The 100th Anniversary of the Wall Street Bombing

At 12:01 pm on September 16, 1920, a bomb exploded in the financial district of Manhattan in New York City. 30 people died instantly with 8 more deaths to follow. 143 additional people were injured. It was the deadliest terror attack on American soil up to that point.

According to Wikipedia, this crime was never solved, but it is suspected that it was carried out by Italian anarchists. It had to do with postwar social unrest, labor struggles, and anti-capitalist agitation. (Sound familiar?)

The bomb rolled up on a horse drawn carriage, times being what they were. It consisted of 100 pounds of dynamite and 500 pounds of shrapnel. Given that there was a timer, you’d think the terrorist would have had the decency to save the horse, but no. The driver escaped, though. Of course.

The explosion mostly took out young, lower level employees; messengers, clerks and the like. That hardly seems fair. But of course none of this was fair.

It also caused 2 million dollars in property damage, which would be worth nearly 26 million today. It was no accident that this happened at lunch hour at the busiest intersection of Wall Street. You can still see remnants of the damage to this day.

Needless to say, trading on the New York Stock Exchange was suspended immediately. James Saul, aged 17, took a car and spent a good deal of time transporting 30 people to hospital. I bet he turned out to be an amazing person. Unfortunately, that information seems to be lost to history.

So anxious were they to get back to business as usual that they cleaned the area up that night, destroying a lot of evidence. But flyers were found that said, “ Free the political prisoners, or it will be sure death for all of you. American Anarchist Fighters.” It is now assumed that the political prisoners referred to were Sacco and Vanzetti, two Italian anarchists who were erroneously arrested (and later electrocuted) for murdering two people.

So there you have it. A bit of history to enjoy while eating your corn flakes this morning. You’re welcome.

Not a good day to be on Wall Street.

Enjoy my random musings? Then you’ll love my book!

Vancouver Food

One of the best things about Vancouver, Canada, is the food. It’s a city by the sea, and it’s very much an international town. That bodes well for seafood, as well as Indian, Thai, Vietnamese, Chinese, First Nations, Italian, Greek… you name it, they have it in Vancouver.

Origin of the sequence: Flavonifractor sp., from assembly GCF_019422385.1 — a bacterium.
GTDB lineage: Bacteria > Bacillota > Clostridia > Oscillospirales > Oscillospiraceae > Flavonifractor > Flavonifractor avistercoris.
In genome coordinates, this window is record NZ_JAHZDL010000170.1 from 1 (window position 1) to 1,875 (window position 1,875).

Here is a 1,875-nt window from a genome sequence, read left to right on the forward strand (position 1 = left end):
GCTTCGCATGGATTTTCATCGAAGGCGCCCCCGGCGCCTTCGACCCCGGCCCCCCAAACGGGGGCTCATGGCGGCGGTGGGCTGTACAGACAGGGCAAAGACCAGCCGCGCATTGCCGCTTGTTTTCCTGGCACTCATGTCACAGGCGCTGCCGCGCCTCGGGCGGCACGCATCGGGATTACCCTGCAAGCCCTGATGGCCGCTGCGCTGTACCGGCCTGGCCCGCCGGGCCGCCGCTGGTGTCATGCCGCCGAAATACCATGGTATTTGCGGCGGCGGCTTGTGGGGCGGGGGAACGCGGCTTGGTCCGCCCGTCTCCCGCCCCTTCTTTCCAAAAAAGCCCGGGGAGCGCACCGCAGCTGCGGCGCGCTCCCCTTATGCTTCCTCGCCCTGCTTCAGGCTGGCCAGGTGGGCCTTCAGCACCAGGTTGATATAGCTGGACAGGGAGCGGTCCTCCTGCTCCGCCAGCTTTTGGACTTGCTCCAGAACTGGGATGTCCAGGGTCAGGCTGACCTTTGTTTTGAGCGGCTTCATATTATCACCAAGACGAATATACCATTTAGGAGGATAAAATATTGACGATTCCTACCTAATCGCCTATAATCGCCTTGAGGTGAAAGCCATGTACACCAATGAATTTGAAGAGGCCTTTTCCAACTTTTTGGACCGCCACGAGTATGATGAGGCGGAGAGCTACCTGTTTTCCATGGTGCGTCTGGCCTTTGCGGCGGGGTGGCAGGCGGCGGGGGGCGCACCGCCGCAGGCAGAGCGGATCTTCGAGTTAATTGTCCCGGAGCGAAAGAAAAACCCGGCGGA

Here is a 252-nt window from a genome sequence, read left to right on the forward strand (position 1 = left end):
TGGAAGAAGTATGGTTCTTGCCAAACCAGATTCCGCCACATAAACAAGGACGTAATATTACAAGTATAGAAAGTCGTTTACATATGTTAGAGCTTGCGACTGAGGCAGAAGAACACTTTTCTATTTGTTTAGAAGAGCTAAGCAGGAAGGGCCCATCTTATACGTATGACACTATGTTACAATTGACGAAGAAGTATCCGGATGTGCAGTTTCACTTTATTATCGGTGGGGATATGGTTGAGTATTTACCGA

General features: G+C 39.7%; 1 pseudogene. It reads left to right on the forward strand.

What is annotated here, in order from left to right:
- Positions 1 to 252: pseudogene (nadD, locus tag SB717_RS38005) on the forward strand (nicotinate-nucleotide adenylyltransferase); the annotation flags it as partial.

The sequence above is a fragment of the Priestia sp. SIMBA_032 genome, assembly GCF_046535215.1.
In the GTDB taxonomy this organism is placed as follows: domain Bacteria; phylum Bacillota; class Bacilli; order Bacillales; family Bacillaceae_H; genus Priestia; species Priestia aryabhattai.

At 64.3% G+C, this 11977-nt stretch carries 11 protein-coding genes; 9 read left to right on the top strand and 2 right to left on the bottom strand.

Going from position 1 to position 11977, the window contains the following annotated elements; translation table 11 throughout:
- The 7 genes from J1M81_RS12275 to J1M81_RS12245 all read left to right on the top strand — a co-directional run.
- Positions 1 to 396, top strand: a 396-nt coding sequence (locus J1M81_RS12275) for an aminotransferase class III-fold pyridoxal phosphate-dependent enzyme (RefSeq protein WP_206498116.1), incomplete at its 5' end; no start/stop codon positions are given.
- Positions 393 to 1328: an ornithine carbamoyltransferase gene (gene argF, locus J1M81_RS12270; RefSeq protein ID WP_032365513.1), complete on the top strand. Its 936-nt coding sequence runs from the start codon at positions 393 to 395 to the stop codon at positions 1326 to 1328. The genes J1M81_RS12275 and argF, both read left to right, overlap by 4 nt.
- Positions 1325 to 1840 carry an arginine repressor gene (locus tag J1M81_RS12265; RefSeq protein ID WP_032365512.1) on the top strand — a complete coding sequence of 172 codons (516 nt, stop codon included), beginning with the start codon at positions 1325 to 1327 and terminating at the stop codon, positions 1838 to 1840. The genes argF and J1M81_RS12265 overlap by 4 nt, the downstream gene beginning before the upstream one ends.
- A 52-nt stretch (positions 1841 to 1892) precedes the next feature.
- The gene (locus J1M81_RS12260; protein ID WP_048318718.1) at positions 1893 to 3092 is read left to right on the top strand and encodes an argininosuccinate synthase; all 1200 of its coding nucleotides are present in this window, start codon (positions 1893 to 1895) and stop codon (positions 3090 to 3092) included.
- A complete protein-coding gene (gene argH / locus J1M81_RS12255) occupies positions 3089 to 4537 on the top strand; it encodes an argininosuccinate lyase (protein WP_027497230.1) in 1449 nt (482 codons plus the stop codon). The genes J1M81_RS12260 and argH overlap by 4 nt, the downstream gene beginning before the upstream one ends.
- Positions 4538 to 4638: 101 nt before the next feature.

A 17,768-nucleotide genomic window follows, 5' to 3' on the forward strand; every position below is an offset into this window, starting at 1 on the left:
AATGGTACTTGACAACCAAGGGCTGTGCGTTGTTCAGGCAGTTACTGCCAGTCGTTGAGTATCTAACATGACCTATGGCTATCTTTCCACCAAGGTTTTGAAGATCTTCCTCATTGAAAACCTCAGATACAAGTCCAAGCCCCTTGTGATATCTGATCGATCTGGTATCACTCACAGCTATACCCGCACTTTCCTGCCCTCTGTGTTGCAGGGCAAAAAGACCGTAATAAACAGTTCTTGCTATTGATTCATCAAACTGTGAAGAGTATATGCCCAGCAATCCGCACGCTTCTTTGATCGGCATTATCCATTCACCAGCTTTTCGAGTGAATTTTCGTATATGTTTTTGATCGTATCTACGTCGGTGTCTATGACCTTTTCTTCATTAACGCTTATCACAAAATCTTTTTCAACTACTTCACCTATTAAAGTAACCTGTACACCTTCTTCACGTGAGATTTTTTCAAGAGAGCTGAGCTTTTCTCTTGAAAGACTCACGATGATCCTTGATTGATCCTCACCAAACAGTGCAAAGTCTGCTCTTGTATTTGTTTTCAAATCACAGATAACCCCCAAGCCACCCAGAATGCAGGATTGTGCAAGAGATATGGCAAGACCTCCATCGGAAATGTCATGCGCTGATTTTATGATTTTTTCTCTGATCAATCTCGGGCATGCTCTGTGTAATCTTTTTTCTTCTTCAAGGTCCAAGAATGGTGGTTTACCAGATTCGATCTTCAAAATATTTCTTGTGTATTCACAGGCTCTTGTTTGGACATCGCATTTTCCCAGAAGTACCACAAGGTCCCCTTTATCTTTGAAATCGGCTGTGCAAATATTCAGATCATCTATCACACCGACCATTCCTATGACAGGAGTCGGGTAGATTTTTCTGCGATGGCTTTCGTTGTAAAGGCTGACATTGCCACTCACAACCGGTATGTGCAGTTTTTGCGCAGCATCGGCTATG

I’m told the best things to eat during a visit are salmon and sushi. And I’ve read that the sushi is much more affordably priced than anything you can find in an American metropolis. I wouldn’t know, not being a sushi person myself. But the salmon? Yes please. And keep it coming!

Vancouver is surrounded by farm country as well, so if you have a chance to eat fresh, seasonal produce and dairy products, do so. You’ll notice the difference. Make yourself a picnic lunch and eat it in Stanley Park, while taking in the view. There could be no better dining experience than that!

Whenever I travel, I try to avoid chain restaurants. I like to support the local economy. I also know that starting a Mom and Pop restaurant is a risky proposition at best, so it feels good to lend them a hand whenever possible. Some of the most delightful meals I’ve ever eaten have been possible because of this practice. It’s not as much of a risk as it used to be, because we all have access to on-line reviews.

So, do your homework, and get out there and dive into the culinary richness of Vancouver. You’ll be glad you did.

Vancouver Food

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A Random Story

Sometimes when I can’t think of anything to write, I’ll rely on the Random Word Generator for inspiration. That made me wonder if there was a Random Image Generator. Yay! There is! So today I decided to get a random image and then write about it. What follows is the story I came up with about this picture:


To the casual observer, Gianni may have looked exhausted. This would have been a reasonable assumption, too, because he had to go to the produce wholesaler every morning at 4 a.m. in order to get the best fruit and vegetables for his stall. And for Gianni, nothing but the best would do.

That “nothing but the best” concept was rather new to him. A year ago he was running the streets with no real purpose or goal. The only consistent routine in his life was stopping by to visit his grandfather at this very stall, just as he had done every day since he was old enough to walk.